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When injustice seems to prevail


Tim and Jennifer Goshorn serve in Huancayo, Peru with The Mission Society. They minister in the local women’s prison, lead discipleship groups, serve in an orphanage, and coordinate a feeding program and Bible study for children.

The Goshorns are well acquainted with the horrors that many of the children they minister to experience at home. Here, Jennifer describes the painful reality of sexual violence for many women in Peru.

Recently, the children who attend our kids’ club and feeding program came over and we served them a meal. After praying, the kids started to eat and I walked around, greeting everyone. Adalina* is one of 10 children in her family. She and her siblings come to kids’ club each week. Their father is an alcoholic and uses what money the family makes to buy liquor. Their mother cannot afford to feed 10 children on her own, so they often go without. The family sleeps on the dirt floor of their small house.

This particular day, I saw a small bundle wrapped up in a pink blanket in Adalina’s lap. “Your sister?” I asked.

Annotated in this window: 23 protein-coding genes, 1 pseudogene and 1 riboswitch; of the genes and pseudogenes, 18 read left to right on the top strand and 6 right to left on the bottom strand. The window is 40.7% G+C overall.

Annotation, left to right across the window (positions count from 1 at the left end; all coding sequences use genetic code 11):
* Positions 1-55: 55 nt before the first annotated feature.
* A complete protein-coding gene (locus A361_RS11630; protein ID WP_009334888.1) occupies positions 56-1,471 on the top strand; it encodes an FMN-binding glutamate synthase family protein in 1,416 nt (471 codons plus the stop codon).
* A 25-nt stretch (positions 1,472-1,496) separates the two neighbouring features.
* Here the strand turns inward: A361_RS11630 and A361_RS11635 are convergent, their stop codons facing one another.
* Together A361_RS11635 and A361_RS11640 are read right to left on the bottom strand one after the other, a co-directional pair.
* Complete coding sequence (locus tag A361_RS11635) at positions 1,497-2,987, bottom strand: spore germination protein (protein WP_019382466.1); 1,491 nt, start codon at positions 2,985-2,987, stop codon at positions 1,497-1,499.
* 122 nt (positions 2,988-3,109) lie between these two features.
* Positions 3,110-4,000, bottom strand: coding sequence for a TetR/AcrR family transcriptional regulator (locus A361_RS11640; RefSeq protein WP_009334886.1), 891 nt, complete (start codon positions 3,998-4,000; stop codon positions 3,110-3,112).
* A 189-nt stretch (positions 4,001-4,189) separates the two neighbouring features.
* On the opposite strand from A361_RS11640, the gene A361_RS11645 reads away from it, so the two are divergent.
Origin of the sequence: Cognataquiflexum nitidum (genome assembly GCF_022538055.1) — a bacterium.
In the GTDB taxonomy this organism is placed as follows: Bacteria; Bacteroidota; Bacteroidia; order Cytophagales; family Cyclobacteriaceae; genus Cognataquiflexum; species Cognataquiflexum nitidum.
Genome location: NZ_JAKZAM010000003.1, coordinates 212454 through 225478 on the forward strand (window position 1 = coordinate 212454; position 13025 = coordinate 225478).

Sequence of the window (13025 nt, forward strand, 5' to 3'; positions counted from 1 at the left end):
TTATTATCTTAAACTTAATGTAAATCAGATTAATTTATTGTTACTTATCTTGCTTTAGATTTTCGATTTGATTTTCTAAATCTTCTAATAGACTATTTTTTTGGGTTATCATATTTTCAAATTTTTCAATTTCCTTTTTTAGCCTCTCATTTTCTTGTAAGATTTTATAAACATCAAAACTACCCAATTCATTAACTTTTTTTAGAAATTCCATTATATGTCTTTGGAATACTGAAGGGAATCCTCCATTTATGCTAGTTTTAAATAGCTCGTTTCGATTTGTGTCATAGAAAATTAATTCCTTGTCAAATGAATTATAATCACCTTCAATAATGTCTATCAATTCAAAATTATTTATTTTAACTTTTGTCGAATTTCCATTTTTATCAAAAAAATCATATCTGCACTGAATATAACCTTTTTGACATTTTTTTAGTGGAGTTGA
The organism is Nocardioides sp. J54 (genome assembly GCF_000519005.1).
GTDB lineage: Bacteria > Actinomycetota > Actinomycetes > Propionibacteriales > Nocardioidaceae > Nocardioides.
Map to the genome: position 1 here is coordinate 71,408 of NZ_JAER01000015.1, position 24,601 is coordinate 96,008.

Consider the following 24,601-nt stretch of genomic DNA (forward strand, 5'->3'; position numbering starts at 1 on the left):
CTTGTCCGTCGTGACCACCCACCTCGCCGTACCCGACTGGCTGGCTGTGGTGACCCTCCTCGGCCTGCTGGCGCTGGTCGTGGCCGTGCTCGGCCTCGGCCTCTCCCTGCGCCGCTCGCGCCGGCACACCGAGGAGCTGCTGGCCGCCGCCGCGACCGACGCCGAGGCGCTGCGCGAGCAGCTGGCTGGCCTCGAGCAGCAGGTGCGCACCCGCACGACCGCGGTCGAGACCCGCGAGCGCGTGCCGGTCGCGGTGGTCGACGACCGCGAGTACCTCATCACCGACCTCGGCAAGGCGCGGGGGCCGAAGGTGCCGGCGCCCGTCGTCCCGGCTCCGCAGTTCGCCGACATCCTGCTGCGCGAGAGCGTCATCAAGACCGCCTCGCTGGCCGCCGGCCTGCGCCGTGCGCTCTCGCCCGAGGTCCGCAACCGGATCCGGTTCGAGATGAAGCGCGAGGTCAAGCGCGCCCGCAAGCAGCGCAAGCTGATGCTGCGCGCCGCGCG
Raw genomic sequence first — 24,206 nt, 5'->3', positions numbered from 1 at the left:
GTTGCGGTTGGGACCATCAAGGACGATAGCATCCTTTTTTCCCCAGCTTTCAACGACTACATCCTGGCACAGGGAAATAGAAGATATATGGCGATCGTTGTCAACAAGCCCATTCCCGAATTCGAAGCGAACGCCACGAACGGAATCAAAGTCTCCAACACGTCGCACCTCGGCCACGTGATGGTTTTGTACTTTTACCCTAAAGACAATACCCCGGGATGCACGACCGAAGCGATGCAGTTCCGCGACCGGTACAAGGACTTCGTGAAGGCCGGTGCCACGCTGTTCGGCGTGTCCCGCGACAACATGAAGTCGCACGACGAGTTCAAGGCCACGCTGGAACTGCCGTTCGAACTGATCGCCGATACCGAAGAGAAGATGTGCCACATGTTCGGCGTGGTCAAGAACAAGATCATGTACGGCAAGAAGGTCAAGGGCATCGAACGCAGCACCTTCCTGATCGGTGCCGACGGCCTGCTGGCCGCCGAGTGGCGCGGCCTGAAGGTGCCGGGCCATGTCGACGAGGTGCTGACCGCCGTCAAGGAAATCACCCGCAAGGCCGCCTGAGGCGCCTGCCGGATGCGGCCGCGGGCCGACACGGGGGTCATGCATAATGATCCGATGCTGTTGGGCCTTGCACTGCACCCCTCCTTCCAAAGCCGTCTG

Adalina looked at the ground and answered, “No, she is my baby.” My heart sank for this sweet 14-year-old girl.

Adalina had been raped by her uncle. The baby was born at 25 weeks and, at three months old, is just six pounds. This happened while we were in the US on furlough, so we had not seen Adalina for several months.

Adalina was very attentive to her child and I was encouraged to see her siblings help her as well.

For many women in Latin America, sexual violence like what happened to Adalina is an everyday part of life. Peru has more reported cases of rape and sexual violence than any other South American country, with eight-out-of-ten victims being minors. Law enforcement believes only 25% of rapes are actually reported.

Until 1999, if the rapist offered to marry his victim and she accepted, he was exonerated. The law has since been repealed in Peru, however, many families still pressure the victim into the marriage to restore family honor. Many Peruvians believe marriage is the right and proper thing to do after rape. The culture considers a raped woman as used, and marriage to her perpetrator is sometimes her only way of securing a husband.

How does a person minister in places where such evil practices are ingrained into the culture? For many cross-cultural workers, the answer lies in doing what you can and not becoming overwhelmed by the societal injustice that we cannot change. We can be the hands and feet of Jesus for Adalina. We can love her, tell her about Jesus Who loves her, and pray for Him to heal the broken places of her heart. Even in the darkest places, where evil seems to be pervasive, God is at work.

*Pseudonym used to protect the identity of the young woman.